Unlike most monograph-length studies on Muldoon’s work, Moi’s volume is also a thematic study rather than a general introduction. Yet its theme is in itself somewhat expansive: one could argue that focusing on language as a specific aspect of poetry narrows down the perspective about as much as examining the elements of sound in music, or manifestations of visual aesthetics in paintings. But while Moi’s study does not commit itself to any one stated perspective on language, the fact that several critics have, as John Carey phrased it in his rather scathing and also frequently quoted 1987 review of Meeting the British, felt that Muldoon’s language fails “to return us from words to things”, demonstrates a very distinctive manner in which Muldoon queries habitual relations between verbal and non-verbal domains (Carey, cited in Moi 319). When engaging with this volume, the reader might find the best way forward if they stop worrying about narrow definitions and learn to love its exuberance. Perhaps most importantly, Moi alerts us to Muldoon’s approach to language as patterned, as arrangement of semantic units into structures and entanglements that question the borders used to identify these units themselves. To explore such processes, Moi at times zooms in to the smallest one, highlighting Muldoon’s attention to “the importance of the single letter”, even if it is “not the most obvious one, and disconnected from its alphabetic order or lexical function”, like the repeated letter “B” in the poem titles of the sequence “Horse Latitudes” (312). From the letter Moi zooms out to the word, which for Moi, as for Muldoon, is “a suspect device” (The Annals of Chile, 143). It is also a slippery one. In examining the title word “Quoof” of one of Muldoon’s best-known sonnets, Moi is less interested in an in-depth analysis of the unfamiliar “family word”, and instead connects it with a long list of others: “quiff quaff quim quad quag quack queen queer quern quest queue quiche quick quid quill quilt quince quote quip quire quite quit quirk quist quiz quod quoit qursh quat”, and so forth, at some length (118). Such slippage is akin to how Muldoon is not only preoccupied with that relation between “word and thing”, as Carey, as well as more sympathetic critics like Edna Longley have observed (cited in Moi 274), but between word and word, between word and sound, and their connections to almost infinite number of other things at the precarious border of the sayable. Words, then, interact with each other within the grammatical unit of sentence, much less discussed among Muldoon scholars to date but perceptively addressed by Moi in his reading of Moy Sand and Gravel, a collection which plays with “many implications of sentence”: “moral, existential, philosophical, linguistic” (279). Within the linguistic domain, the “[scrutiny] of the sentence also involves such intricacies as word order, start, length, rhythm and prosody of the separate linguistic unit, and, of course, how the particular sentence relates to the preceding and succeeding sentences” (278). And it is through the units of meaning-making specific to poetry, including line and stanza breaks, or metrical components, that the grammatical “sentence” can be employed to resist the dangers of becoming a “sentence” as confinement and disciplinary act. This tension also aligns Moi’s reading of Muldoon’s formal play with those scholars and critics for whom questions related to aesthetic, linguistic, formal, and geographical boundaries and border crossings are also always profoundly ethical and political.

Moi’s own concerns and preoccupations are perhaps most visible in the context of Muldoon’s recent engagement with media and technology, where he sees the poet’s approach to language as a possible, if endangered antidote to techno-determinism. Information technology in particular, as something that “originally organised our knowledge”, he suggests, “has, as Fredric Jameson argues, become the historical model for the cognition and language of our time” (376). One cannot help but detect a tinge of melancholia in Moi’s comment that “Google and online dictionaries and encyclopaedias have also facilitated the interpretation of Muldoon’s poetry” (376). For facilitated, read diluted? It is a topic for another discussion to what extent Muldoon’s approach to technology and the network society considers them as antithetical to poetry. But inasmuch as Muldoon’s poetic language cherishes the illusion of accuracy, immediate access and instant knowledge that are also the fanciful dream of the information age, his writing has also been quick to appropriate the idiom of the network society (of digital storage, online forms, and errors in code) to reveal such illusions. Be that as it may, it is hard to disagree with Moi’s reading of One Thousand Things Worth Knowing as an investigation of how “the knowable and unknowable relate to each other”, and committed to a search for “types of language that might articulate the gradations between the two, and the realm of the unknown” (387).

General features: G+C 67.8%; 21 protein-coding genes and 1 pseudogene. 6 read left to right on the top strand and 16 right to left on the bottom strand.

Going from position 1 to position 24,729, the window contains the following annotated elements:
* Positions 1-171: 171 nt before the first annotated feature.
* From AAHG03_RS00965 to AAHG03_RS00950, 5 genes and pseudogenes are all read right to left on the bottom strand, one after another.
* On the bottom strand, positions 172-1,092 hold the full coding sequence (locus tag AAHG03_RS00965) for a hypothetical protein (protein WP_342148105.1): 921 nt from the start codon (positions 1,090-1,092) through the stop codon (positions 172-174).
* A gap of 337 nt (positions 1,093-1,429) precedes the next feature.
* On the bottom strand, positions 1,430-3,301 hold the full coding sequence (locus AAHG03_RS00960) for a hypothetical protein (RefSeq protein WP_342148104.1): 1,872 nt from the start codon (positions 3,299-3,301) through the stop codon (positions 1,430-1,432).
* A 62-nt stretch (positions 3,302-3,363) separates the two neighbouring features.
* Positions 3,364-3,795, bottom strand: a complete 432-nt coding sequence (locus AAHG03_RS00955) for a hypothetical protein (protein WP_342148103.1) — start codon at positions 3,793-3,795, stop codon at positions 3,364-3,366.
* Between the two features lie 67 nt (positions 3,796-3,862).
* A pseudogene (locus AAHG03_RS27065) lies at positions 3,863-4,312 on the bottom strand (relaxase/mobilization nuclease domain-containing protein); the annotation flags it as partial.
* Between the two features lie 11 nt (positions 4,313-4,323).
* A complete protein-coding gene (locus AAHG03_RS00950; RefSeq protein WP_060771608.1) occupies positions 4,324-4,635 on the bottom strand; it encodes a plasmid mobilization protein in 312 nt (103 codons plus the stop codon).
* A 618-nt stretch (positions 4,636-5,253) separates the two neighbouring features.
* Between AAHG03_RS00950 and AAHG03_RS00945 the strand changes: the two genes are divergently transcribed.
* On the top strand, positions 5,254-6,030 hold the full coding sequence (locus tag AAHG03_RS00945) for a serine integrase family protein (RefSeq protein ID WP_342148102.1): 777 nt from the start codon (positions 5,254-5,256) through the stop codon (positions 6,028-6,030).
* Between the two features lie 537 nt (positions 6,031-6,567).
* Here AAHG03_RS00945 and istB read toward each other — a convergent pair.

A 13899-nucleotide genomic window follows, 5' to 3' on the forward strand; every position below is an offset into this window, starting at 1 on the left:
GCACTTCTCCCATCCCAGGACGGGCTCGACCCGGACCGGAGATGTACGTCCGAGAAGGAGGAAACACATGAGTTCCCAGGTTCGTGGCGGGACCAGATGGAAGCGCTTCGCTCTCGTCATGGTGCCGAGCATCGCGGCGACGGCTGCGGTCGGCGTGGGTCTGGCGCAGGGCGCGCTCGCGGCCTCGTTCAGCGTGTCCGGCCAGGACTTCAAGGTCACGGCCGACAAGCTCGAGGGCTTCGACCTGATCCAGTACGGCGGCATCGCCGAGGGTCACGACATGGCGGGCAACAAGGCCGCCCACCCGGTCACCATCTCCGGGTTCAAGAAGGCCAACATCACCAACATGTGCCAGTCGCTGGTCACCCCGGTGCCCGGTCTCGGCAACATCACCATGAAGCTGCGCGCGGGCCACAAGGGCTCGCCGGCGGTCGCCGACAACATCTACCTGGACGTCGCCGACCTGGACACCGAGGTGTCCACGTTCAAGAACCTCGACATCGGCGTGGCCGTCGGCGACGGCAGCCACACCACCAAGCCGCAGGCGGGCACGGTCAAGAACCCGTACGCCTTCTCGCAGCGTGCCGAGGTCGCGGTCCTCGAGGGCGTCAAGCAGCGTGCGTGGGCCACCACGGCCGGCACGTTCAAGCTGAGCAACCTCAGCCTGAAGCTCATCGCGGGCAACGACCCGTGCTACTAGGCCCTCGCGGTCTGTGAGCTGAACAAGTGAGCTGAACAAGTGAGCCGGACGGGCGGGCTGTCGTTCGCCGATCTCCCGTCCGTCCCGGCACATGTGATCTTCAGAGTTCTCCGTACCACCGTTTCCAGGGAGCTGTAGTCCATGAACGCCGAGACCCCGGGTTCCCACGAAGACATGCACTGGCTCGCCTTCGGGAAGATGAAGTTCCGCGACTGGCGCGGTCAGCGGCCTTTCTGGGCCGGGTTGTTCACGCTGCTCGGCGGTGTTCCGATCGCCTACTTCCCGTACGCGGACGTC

Muldoon’s writing also displays a heightened awareness of poetry and the printed word as media technologies among others, similarly engaged in the complex “process of data capture” or organising (disorganising?) “data, albeit incomplete”, as Muldoon writes in “Dirty Data” (One Thousand Things Worth Knowing, 106, 107). Of all literary forms, poetry seems perhaps best equipped to adjust to the new media environment. Brian Reed considers poetry “a language-based art with a penchant for reflecting on its channels of communication” (cited in Reed). And as Muldoon’s own career demonstrates, poetry’s suspicion of language as merely denotative of functional, or as simple information transfer pre-dates the digital information age. Modern poetry is thus already well positioned to tackle the challenges arising from the changing media and technological environment. So when Moi worries about the possibility that “Muldoon’s way with language [may] disappear in the new models and formats of language and thinking in the continual unfolding of the IT-revolution”, his own study also shows how the poet’s writing is in no immediate danger of becoming a virtual museum piece.

Works Cited

Banville, John. “Slouching toward Bethlehem”. The New York Review of Books (30 May 1991).

Muldoon, Paul. The Annals of Chile. New York: Farrar Straus Giroux, 1994.

________. One Thousand Things Worth Knowing. New York: Farrar Straus Giroux, 2015.

Stephens, Paul. “Stars in My Pocket Like Bits of Data: The poetics of information overload”. Guernica (15 July 2015)., accessed 11 Nov. 2020.